Thursday, May 29, 2014

Equator Shops/Ndeeba Market

Visiting the equator we shopped at small stores located on the side of the road.  The merchandise and artwork in these stores was produced by the shop owners.  It was interesting to see some of the sales practices used by these shop owners as we browsed through their merchandise.  The shop owners took great business initiative to open up stores in a large tourist attraction like the equator.

6 comments:

  1. Did the shop owners differentiate their products? Why would you purchase from one shop versus the other (was it just price)? Do you think that the shop owners can make a living or are their margins to small? How did the shops compare to US shops?

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  2. Most of the shops sold the same item which I thought was interesting and I only visited one that specialized. I also saw that the shops on one side of the street sold at a considerably higher price than the other. This was due to the nicer stores having a higher rent to pay, and there for charging a higher price. Since most prices on items were negotiable I don't think the shop owners can make a living simply by selling at these shops. They are also competing against each other by selling the same items which will lower the prices across the board.

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  3. I as well noticed that the shops sold mainly the same items, as a market would be in other countries I have visited such as Mexico and Jamaica. I did notice however the owners in Uganda are much less pushy than other markets I have visited in the other countries I previously mentioned. Which leads me to my next point that I did not discriminate stores based on price but rather on how the owners treated their customers. I would rather pay more and benefit a hard working business owner. The next question on whether the owners can make a living, I would say is solely dependent on the tourist traffic. Which is not very sustainable because tourism can decrease due to national security or economic downfalls in other countries.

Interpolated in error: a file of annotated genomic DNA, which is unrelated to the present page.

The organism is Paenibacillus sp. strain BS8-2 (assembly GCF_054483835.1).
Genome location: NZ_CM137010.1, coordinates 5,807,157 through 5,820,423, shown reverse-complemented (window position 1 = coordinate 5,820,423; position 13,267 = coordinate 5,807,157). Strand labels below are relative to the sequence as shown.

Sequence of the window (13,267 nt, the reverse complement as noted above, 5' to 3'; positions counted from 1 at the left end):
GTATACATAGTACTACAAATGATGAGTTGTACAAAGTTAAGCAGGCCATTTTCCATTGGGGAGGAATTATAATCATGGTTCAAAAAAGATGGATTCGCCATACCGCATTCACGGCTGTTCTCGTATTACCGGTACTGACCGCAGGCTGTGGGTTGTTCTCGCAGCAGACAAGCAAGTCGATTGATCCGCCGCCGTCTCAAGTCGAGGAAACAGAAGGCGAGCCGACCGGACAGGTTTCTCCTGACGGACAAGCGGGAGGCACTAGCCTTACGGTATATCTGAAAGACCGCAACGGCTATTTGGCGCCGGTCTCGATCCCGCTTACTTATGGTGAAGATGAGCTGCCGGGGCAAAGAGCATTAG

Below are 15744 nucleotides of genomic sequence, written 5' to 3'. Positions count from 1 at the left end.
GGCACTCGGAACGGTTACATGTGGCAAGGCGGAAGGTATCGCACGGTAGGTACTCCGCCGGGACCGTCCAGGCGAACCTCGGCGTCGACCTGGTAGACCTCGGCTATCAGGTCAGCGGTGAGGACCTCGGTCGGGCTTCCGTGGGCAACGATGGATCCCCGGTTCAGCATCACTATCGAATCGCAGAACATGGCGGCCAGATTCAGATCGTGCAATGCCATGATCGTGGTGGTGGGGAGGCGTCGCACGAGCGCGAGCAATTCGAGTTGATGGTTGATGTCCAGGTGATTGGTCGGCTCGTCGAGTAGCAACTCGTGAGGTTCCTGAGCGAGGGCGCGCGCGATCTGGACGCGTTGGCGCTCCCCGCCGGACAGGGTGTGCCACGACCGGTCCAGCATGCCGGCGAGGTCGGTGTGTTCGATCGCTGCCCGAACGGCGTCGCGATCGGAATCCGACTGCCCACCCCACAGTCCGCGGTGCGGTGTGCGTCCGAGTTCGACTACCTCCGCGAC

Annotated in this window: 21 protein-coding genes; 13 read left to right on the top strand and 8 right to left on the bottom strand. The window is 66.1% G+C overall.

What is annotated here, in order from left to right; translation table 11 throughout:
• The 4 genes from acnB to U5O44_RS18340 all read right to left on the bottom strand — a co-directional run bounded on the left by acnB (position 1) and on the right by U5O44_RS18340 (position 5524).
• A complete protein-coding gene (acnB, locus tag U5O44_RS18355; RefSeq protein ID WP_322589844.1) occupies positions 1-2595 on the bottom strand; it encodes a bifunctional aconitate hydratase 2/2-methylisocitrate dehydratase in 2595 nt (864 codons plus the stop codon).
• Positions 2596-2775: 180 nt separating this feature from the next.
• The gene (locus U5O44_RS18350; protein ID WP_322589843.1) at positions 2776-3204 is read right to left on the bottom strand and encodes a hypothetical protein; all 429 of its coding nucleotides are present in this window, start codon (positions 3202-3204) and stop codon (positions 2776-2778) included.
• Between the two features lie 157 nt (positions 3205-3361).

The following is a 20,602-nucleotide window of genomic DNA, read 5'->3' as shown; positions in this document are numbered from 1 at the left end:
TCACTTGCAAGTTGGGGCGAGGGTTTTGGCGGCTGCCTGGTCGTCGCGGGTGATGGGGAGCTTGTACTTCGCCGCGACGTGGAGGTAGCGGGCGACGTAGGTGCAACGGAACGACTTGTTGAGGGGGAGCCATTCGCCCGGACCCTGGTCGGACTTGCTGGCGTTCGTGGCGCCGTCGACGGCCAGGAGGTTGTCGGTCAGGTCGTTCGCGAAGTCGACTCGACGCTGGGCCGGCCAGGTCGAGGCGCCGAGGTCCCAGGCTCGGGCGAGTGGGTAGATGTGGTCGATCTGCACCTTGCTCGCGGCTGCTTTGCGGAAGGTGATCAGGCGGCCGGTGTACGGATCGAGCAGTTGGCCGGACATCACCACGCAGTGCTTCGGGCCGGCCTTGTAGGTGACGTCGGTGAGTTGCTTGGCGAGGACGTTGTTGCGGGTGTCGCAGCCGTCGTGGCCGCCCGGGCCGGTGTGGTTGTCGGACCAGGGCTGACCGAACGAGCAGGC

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  4. Although many of the shop owners had the same items, each one had one or two things of specialty. I think if they could each come together and discuss what would benefit each person/ the group it could become more sustainable. I also believe they should offer services that would be attractive to locals and non-tourist passer-byes.

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  5. During our time at the equator you could see the dependence of tourism for shop owners to succeed. Most of the shop owners had started off with sometimes ridiculous prices on somewhat cheap products. While we shopped you could bargain to a bit more of a reasonable price but at times they were reluctant to sell because they tried getting the most out of our money. One shop was selling a bowl for 65,000 shillings which I bargained to 55,000 shillings while the same bowl at another store was for 80,000 shillings which the lady wouldn't go under 70,000 shillings. It was interesting to see these things and how shop owners reacted when we were in the stores.

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  6. Viewing a retail business model different from the average American model was very interesting. As Alex said, these shop owners depend heavily on tourism. Having such an unreliable source of income provides for unique sales tactics. Starting small talk and inviting everybody into their shop "just to have a look around" gives the impression that these owners have a hard time finding revenue. While bargaining with them I almost felt too bad to ask for a lower price because I had the feeling that something as small 5000 shillings to me was huge to them. It really shows how hard it is to be a small business owner in Uganda.

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